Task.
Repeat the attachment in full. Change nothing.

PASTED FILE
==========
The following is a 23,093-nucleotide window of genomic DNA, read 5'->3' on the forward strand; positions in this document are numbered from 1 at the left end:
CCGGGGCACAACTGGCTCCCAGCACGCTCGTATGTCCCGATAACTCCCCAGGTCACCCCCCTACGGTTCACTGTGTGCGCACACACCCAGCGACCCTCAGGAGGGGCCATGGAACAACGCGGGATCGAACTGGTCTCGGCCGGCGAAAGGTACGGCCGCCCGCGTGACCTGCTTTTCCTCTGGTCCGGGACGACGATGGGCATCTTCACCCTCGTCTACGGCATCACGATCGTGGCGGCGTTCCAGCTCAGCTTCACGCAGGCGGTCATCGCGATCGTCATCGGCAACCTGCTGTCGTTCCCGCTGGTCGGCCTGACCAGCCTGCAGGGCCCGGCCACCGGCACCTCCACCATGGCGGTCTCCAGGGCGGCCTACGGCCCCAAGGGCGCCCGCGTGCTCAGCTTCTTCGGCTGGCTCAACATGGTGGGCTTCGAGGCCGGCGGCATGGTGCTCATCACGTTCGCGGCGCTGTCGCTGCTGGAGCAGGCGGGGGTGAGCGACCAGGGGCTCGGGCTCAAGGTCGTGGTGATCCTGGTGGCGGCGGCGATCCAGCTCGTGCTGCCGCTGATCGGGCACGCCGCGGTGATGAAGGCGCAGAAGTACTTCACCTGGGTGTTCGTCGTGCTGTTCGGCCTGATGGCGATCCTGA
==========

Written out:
The following is a 23,093-nucleotide window of genomic DNA, read 5'->3' on the forward strand; positions in this document are numbered from 1 at the left end:
CCGGGGCACAACTGGCTCCCAGCACGCTCGTATGTCCCGATAACTCCCCAGGTCACCCCCCTACGGTTCACTGTGTGCGCACACACCCAGCGACCCTCAGGAGGGGCCATGGAACAACGCGGGATCGAACTGGTCTCGGCCGGCGAAAGGTACGGCCGCCCGCGTGACCTGCTTTTCCTCTGGTCCGGGACGACGATGGGCATCTTCACCCTCGTCTACGGCATCACGATCGTGGCGGCGTTCCAGCTCAGCTTCACGCAGGCGGTCATCGCGATCGTCATCGGCAACCTGCTGTCGTTCCCGCTGGTCGGCCTGACCAGCCTGCAGGGCCCGGCCACCGGCACCTCCACCATGGCGGTCTCCAGGGCGGCCTACGGCCCCAAGGGCGCCCGCGTGCTCAGCTTCTTCGGCTGGCTCAACATGGTGGGCTTCGAGGCCGGCGGCATGGTGCTCATCACGTTCGCGGCGCTGTCGCTGCTGGAGCAGGCGGGGGTGAGCGACCAGGGGCTCGGGCTCAAGGTCGTGGTGATCCTGGTGGCGGCGGCGATCCAGCTCGTGCTGCCGCTGATCGGGCACGCCGCGGTGATGAAGGCGCAGAAGTACTTCACCTGGGTGTTCGTCGTGCTGTTCGGCCTGATGGCGATCCTGA